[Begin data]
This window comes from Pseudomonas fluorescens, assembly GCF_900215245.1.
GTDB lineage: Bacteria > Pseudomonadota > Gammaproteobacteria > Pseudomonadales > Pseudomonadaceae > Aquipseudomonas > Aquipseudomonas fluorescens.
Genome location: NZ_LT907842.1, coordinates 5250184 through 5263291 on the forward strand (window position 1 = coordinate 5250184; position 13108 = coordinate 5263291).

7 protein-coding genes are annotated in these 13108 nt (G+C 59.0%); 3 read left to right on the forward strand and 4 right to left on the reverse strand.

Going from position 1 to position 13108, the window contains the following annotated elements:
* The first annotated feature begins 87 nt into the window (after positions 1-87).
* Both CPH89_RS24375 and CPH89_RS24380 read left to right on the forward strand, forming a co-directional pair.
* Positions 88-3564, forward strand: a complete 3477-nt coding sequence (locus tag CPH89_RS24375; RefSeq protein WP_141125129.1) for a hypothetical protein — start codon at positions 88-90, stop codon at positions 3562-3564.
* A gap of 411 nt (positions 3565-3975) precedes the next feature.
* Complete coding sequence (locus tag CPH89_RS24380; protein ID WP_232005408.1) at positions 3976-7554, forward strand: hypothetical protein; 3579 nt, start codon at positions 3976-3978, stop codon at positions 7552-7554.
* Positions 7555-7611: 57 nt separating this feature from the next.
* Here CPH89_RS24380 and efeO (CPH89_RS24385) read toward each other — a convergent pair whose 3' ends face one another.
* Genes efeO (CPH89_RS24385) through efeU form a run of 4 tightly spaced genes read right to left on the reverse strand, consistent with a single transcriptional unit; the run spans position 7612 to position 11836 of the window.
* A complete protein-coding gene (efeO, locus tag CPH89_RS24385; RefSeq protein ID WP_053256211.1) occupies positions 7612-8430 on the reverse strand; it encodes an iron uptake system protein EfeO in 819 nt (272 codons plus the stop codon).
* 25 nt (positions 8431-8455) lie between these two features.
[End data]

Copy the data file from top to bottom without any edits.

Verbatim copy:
This window comes from Pseudomonas fluorescens, assembly GCF_900215245.1.
GTDB lineage: Bacteria > Pseudomonadota > Gammaproteobacteria > Pseudomonadales > Pseudomonadaceae > Aquipseudomonas > Aquipseudomonas fluorescens.
Genome location: NZ_LT907842.1, coordinates 5250184 through 5263291 on the forward strand (window position 1 = coordinate 5250184; position 13108 = coordinate 5263291).

7 protein-coding genes are annotated in these 13108 nt (G+C 59.0%); 3 read left to right on the forward strand and 4 right to left on the reverse strand.

Going from position 1 to position 13108, the window contains the following annotated elements:
* The first annotated feature begins 87 nt into the window (after positions 1-87).
* Both CPH89_RS24375 and CPH89_RS24380 read left to right on the forward strand, forming a co-directional pair.
* Positions 88-3564, forward strand: a complete 3477-nt coding sequence (locus tag CPH89_RS24375; RefSeq protein WP_141125129.1) for a hypothetical protein — start codon at positions 88-90, stop codon at positions 3562-3564.
* A gap of 411 nt (positions 3565-3975) precedes the next feature.
* Complete coding sequence (locus tag CPH89_RS24380; protein ID WP_232005408.1) at positions 3976-7554, forward strand: hypothetical protein; 3579 nt, start codon at positions 3976-3978, stop codon at positions 7552-7554.
* Positions 7555-7611: 57 nt separating this feature from the next.
* Here CPH89_RS24380 and efeO (CPH89_RS24385) read toward each other — a convergent pair whose 3' ends face one another.
* Genes efeO (CPH89_RS24385) through efeU form a run of 4 tightly spaced genes read right to left on the reverse strand, consistent with a single transcriptional unit; the run spans position 7612 to position 11836 of the window.
* A complete protein-coding gene (efeO, locus tag CPH89_RS24385; RefSeq protein ID WP_053256211.1) occupies positions 7612-8430 on the reverse strand; it encodes an iron uptake system protein EfeO in 819 nt (272 codons plus the stop codon).
* 25 nt (positions 8431-8455) lie between these two features.